Then, through a succession of summer-hired Rabbis, and an evolution of the shul’s constituency, service became less traditional.  Today the Fire Island Synagogue is “Egalitarian Conservative” in its approach/philosophy.

Other towns in Fire Island have a lesser degree of organized Jewish involvement.  St. Andrew’s Church in Saltaire shares its space with the Jewish community so that they can celebrate the High Holidays (often in bare feet!).  “60 Minutes” producer Don Hewitt has noted that the kids from his second marriage weren’t raised with religion, but most of their friends happen to be Jews as a result of childhood summers spent in Fire Island where “they just fell in with a bunch of Jewish kids in Fair Harbor”.

Other famous Jewish residents of Fire Island have included Richard Meier (architect), David Duchovny (actor), Peter Greenberg (TV travel reporter), Nat Hentoff (columnist), Harvey Keitel (actor), Paul Krassner (writer), Tim Blake Nelson (actor/director), and Ally Sheedy (actor) [among many!].

The Fire Island Minyan (FIM) is the current incarnation of an organized Jewish Modern-Orthodox presence on Fire Island, holding organized services on weekends during the summer season.  The FIM originally went by the name “Rodfei Shemesh, Anshe Chof” (Seekers of the Sun, People of the Beach), founded in 1990 by Jim (“Yitz”) Pastreich in the living room of his (rented) house in Seaview, Fire Island.  By 1993 a modest house was rented nearby for directed use by the nascent congregation.  That house was purchased in 1999 using loan-guarantees by a number of congregants, and it remains the home of the FIM.  A weekly/seasonal Newsletter has been published since 2002, and is accessible through a google-groups listserver.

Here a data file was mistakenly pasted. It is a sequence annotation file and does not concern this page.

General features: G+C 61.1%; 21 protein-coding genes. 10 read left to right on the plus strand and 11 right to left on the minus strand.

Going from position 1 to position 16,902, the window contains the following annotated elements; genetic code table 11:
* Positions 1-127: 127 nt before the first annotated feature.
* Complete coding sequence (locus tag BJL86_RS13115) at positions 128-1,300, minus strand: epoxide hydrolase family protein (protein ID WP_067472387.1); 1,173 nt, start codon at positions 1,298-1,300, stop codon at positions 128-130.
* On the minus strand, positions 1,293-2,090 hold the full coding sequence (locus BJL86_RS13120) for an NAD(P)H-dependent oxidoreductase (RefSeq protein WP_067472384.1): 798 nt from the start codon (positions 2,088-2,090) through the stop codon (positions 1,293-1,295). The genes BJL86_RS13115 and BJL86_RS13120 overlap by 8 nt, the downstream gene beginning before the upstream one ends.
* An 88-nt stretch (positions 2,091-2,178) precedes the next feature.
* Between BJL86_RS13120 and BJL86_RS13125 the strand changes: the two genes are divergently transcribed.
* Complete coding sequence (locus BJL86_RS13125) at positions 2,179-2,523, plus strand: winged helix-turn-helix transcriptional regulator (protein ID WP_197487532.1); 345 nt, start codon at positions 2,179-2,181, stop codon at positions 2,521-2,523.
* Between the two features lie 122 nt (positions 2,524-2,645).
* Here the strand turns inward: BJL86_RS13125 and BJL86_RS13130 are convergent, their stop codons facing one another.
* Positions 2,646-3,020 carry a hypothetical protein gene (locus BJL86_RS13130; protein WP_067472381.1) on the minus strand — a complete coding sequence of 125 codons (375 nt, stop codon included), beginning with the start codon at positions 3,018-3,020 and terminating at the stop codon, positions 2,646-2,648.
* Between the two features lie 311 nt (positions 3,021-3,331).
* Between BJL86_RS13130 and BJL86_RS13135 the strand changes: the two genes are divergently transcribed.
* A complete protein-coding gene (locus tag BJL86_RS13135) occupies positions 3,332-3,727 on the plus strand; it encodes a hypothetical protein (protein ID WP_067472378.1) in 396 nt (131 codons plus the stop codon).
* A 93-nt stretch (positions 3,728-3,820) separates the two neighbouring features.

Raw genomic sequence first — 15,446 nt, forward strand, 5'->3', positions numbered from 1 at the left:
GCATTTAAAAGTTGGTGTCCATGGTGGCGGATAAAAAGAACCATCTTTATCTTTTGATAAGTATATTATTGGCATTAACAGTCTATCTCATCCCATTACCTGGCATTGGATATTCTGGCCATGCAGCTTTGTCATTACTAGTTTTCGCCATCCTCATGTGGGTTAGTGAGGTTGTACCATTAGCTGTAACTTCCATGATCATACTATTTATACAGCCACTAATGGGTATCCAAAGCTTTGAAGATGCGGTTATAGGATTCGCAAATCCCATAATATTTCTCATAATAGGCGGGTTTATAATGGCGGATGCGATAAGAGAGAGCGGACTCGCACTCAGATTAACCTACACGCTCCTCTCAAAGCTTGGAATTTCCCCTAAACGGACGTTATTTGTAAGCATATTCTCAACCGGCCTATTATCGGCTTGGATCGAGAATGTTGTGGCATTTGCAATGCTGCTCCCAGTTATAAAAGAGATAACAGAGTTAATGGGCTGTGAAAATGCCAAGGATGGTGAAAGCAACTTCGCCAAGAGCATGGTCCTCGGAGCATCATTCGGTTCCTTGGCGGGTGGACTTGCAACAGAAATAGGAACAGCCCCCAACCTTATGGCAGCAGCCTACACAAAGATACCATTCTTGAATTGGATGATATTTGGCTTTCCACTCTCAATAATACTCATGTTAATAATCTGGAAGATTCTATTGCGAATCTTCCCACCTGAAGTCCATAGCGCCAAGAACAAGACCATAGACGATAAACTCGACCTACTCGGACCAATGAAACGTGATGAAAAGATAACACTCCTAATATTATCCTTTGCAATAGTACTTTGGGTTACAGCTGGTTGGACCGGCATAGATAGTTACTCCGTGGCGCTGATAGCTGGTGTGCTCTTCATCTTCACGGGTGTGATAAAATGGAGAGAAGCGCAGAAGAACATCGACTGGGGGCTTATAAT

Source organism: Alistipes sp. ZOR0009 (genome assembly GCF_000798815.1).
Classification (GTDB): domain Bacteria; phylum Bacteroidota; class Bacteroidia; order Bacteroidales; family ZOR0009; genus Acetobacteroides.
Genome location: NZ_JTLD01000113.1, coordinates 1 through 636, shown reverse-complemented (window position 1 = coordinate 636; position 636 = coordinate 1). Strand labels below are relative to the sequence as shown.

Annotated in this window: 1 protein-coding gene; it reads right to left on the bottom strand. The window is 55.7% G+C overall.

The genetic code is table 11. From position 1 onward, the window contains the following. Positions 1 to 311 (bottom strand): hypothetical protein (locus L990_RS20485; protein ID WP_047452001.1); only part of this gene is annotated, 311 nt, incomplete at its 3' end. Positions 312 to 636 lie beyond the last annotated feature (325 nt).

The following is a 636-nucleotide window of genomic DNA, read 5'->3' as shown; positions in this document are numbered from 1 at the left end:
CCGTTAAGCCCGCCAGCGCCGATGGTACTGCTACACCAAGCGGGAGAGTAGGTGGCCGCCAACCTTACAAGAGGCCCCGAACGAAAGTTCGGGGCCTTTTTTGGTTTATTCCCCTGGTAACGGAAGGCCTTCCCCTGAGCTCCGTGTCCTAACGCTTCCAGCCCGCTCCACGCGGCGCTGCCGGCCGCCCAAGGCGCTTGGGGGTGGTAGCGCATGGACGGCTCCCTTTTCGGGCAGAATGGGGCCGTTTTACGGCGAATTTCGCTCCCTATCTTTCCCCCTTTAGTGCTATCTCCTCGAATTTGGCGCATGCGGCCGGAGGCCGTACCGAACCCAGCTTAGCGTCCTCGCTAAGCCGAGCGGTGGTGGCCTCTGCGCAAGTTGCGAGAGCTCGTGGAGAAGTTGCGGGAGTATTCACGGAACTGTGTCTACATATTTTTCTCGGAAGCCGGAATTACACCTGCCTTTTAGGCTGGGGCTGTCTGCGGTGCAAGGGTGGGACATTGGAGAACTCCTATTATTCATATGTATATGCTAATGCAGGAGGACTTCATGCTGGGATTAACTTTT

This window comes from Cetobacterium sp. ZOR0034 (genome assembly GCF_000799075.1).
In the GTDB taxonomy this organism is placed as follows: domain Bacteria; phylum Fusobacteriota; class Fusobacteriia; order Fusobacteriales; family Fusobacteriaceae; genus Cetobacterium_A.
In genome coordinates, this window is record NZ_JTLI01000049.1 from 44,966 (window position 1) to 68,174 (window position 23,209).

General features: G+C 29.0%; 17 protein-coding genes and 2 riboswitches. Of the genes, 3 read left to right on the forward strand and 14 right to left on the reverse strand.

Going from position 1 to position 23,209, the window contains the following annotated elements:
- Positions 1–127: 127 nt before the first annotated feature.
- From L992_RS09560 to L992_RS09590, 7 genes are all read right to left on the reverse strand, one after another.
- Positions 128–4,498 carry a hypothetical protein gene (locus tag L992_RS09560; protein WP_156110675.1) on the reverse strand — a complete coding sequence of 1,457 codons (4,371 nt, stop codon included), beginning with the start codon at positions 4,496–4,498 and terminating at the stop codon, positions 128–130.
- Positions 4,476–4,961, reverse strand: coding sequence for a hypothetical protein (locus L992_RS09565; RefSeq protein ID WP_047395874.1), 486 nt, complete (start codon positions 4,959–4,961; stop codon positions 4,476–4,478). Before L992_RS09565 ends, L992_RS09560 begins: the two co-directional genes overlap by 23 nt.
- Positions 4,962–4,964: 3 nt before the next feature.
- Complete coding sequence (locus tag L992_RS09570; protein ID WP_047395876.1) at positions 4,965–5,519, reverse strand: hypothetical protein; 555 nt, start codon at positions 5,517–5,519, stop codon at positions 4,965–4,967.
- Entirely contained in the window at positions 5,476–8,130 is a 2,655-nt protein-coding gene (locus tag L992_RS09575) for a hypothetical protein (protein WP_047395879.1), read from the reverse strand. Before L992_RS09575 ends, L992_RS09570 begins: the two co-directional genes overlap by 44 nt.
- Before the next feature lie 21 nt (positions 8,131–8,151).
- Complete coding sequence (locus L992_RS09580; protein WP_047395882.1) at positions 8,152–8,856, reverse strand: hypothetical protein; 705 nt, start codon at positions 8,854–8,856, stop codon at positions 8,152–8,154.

Sources

  • Madeleine C. Johnson, Fire Island: 1650s to 1980s.  Shoreland Press, Mountainside, NJ, 1983
  • Lee E. Koppelman & Seth Forman, The Fire Island National Seashore: A History, State University of New York Press, Albany, NY, 2008.
  • Gabriel Levenson, “Scarsdale-by-the-Sea: Former Fish Factory Site–Now Prestigious Fire Island Community”, Fire Island Tide, Jun 9-15, 1994
  • Abagail Pogrebin, Stars of David: Prominent Jews Talk About Being Jewish, Broadway Books, NY, 2005
  • Personal recollections of Dr. Charles Bahn
  • Brief phone interview with Naomi de Sola Pool
  • http://www.nps.gov/history/history/online_books/fiis/fire_island_eoa.pdf

See also: Fire Island Minyan mentioned in Images of America: Fire Island Beach Resort and National Seashore.